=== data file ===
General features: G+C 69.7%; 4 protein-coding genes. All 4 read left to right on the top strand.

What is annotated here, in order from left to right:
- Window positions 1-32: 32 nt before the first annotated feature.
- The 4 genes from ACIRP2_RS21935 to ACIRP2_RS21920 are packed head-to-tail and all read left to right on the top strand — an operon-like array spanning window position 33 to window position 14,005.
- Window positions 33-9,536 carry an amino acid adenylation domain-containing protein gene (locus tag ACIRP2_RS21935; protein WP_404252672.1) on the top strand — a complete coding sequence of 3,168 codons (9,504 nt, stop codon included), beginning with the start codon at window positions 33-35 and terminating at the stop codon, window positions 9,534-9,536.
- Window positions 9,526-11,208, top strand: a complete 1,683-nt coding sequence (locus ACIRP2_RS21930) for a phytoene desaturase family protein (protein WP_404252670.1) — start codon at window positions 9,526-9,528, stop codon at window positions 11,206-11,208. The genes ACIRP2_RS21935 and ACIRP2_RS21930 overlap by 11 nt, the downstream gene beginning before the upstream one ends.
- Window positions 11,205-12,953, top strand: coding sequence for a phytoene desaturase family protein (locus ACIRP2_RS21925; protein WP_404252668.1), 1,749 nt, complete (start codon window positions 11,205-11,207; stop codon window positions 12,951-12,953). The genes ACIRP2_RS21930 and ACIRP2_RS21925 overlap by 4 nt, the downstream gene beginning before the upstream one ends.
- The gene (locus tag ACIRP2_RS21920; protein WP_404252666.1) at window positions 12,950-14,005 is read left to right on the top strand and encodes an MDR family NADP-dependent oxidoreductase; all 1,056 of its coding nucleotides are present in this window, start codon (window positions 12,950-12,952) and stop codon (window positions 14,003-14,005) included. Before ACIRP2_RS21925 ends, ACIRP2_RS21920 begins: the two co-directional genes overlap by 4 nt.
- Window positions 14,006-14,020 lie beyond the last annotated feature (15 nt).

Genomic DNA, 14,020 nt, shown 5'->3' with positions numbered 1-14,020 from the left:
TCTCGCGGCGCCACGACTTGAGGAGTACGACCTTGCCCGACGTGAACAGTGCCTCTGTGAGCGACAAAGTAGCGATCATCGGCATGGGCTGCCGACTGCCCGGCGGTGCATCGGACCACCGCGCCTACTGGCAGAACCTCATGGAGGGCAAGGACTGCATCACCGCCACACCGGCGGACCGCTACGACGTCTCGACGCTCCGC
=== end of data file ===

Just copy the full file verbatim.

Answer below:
General features: G+C 69.7%; 4 protein-coding genes. All 4 read left to right on the top strand.

What is annotated here, in order from left to right:
- Window positions 1-32: 32 nt before the first annotated feature.
- The 4 genes from ACIRP2_RS21935 to ACIRP2_RS21920 are packed head-to-tail and all read left to right on the top strand — an operon-like array spanning window position 33 to window position 14,005.
- Window positions 33-9,536 carry an amino acid adenylation domain-containing protein gene (locus tag ACIRP2_RS21935; protein WP_404252672.1) on the top strand — a complete coding sequence of 3,168 codons (9,504 nt, stop codon included), beginning with the start codon at window positions 33-35 and terminating at the stop codon, window positions 9,534-9,536.
- Window positions 9,526-11,208, top strand: a complete 1,683-nt coding sequence (locus ACIRP2_RS21930) for a phytoene desaturase family protein (protein WP_404252670.1) — start codon at window positions 9,526-9,528, stop codon at window positions 11,206-11,208. The genes ACIRP2_RS21935 and ACIRP2_RS21930 overlap by 11 nt, the downstream gene beginning before the upstream one ends.
- Window positions 11,205-12,953, top strand: coding sequence for a phytoene desaturase family protein (locus ACIRP2_RS21925; protein WP_404252668.1), 1,749 nt, complete (start codon window positions 11,205-11,207; stop codon window positions 12,951-12,953). The genes ACIRP2_RS21930 and ACIRP2_RS21925 overlap by 4 nt, the downstream gene beginning before the upstream one ends.
- The gene (locus tag ACIRP2_RS21920; protein WP_404252666.1) at window positions 12,950-14,005 is read left to right on the top strand and encodes an MDR family NADP-dependent oxidoreductase; all 1,056 of its coding nucleotides are present in this window, start codon (window positions 12,950-12,952) and stop codon (window positions 14,003-14,005) included. Before ACIRP2_RS21925 ends, ACIRP2_RS21920 begins: the two co-directional genes overlap by 4 nt.
- Window positions 14,006-14,020 lie beyond the last annotated feature (15 nt).

Genomic DNA, 14,020 nt, shown 5'->3' with positions numbered 1-14,020 from the left:
TCTCGCGGCGCCACGACTTGAGGAGTACGACCTTGCCCGACGTGAACAGTGCCTCTGTGAGCGACAAAGTAGCGATCATCGGCATGGGCTGCCGACTGCCCGGCGGTGCATCGGACCACCGCGCCTACTGGCAGAACCTCATGGAGGGCAAGGACTGCATCACCGCCACACCGGCGGACCGCTACGACGTCTCGACGCTCCGC